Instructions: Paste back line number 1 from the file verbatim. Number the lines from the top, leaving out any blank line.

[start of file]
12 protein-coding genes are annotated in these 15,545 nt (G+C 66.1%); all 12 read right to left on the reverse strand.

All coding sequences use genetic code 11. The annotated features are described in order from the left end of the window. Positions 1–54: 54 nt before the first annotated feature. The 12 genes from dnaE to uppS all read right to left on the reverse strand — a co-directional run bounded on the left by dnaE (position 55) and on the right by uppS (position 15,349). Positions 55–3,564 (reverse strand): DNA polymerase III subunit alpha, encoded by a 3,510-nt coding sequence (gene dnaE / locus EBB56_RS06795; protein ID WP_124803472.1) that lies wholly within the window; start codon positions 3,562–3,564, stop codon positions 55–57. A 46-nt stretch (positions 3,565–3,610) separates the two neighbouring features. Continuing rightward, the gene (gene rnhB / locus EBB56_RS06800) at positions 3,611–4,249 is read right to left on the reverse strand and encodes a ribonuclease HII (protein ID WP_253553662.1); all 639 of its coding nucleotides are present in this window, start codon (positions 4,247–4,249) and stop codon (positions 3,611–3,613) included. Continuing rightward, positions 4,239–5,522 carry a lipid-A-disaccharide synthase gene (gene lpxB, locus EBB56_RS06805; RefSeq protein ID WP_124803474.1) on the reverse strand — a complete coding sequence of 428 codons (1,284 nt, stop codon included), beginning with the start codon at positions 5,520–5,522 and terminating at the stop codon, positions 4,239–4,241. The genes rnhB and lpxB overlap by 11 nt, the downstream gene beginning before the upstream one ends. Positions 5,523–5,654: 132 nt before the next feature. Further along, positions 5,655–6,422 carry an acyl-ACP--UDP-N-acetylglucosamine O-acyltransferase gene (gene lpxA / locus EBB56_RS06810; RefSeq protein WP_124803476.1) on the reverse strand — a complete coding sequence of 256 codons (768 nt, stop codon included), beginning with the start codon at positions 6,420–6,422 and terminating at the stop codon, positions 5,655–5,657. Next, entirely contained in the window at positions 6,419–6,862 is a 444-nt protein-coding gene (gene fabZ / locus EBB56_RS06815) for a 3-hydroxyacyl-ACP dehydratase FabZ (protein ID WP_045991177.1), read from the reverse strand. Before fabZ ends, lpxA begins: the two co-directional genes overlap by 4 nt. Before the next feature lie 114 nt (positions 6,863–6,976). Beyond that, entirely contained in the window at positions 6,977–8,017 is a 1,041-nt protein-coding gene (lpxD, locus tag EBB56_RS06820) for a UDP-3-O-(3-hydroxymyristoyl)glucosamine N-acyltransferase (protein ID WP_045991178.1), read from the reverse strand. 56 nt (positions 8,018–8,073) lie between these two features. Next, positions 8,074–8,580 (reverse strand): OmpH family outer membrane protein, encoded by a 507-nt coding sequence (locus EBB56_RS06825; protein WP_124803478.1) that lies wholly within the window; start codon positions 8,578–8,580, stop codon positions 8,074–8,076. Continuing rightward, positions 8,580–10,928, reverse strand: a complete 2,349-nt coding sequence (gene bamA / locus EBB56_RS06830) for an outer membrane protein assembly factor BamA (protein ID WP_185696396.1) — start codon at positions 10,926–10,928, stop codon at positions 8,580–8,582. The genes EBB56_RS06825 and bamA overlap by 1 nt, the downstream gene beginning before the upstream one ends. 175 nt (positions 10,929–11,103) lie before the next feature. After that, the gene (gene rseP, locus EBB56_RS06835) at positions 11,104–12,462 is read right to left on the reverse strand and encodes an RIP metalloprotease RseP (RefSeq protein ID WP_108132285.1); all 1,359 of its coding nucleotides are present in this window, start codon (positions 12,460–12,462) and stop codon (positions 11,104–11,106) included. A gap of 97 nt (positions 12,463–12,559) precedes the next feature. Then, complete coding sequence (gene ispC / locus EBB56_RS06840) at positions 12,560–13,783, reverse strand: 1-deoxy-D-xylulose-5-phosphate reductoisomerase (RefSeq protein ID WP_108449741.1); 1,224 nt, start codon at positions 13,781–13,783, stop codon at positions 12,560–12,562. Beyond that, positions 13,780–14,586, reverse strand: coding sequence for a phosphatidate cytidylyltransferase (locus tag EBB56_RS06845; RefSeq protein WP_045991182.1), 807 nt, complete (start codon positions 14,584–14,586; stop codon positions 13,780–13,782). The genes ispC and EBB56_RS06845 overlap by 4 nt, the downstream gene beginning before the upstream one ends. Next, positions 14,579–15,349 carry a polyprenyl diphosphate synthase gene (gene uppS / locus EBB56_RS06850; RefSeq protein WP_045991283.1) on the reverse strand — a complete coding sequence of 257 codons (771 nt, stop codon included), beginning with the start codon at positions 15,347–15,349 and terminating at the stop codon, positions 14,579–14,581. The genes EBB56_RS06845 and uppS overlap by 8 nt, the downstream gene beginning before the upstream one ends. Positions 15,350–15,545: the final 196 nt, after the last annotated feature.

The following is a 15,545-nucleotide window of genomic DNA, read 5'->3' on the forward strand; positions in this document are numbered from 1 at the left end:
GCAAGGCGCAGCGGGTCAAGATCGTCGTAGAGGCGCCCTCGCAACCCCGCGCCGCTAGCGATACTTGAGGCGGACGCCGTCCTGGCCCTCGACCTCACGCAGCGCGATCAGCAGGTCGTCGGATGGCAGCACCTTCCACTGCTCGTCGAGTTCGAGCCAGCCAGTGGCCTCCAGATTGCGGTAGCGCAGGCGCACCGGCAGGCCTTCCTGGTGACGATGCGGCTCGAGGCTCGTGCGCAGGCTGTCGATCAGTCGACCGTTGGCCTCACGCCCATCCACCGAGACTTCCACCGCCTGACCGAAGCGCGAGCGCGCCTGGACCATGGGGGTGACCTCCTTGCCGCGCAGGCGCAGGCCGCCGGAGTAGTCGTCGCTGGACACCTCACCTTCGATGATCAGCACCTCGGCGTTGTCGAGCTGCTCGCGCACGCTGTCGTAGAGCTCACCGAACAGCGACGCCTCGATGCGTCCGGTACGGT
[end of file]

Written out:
12 protein-coding genes are annotated in these 15,545 nt (G+C 66.1%); all 12 read right to left on the reverse strand.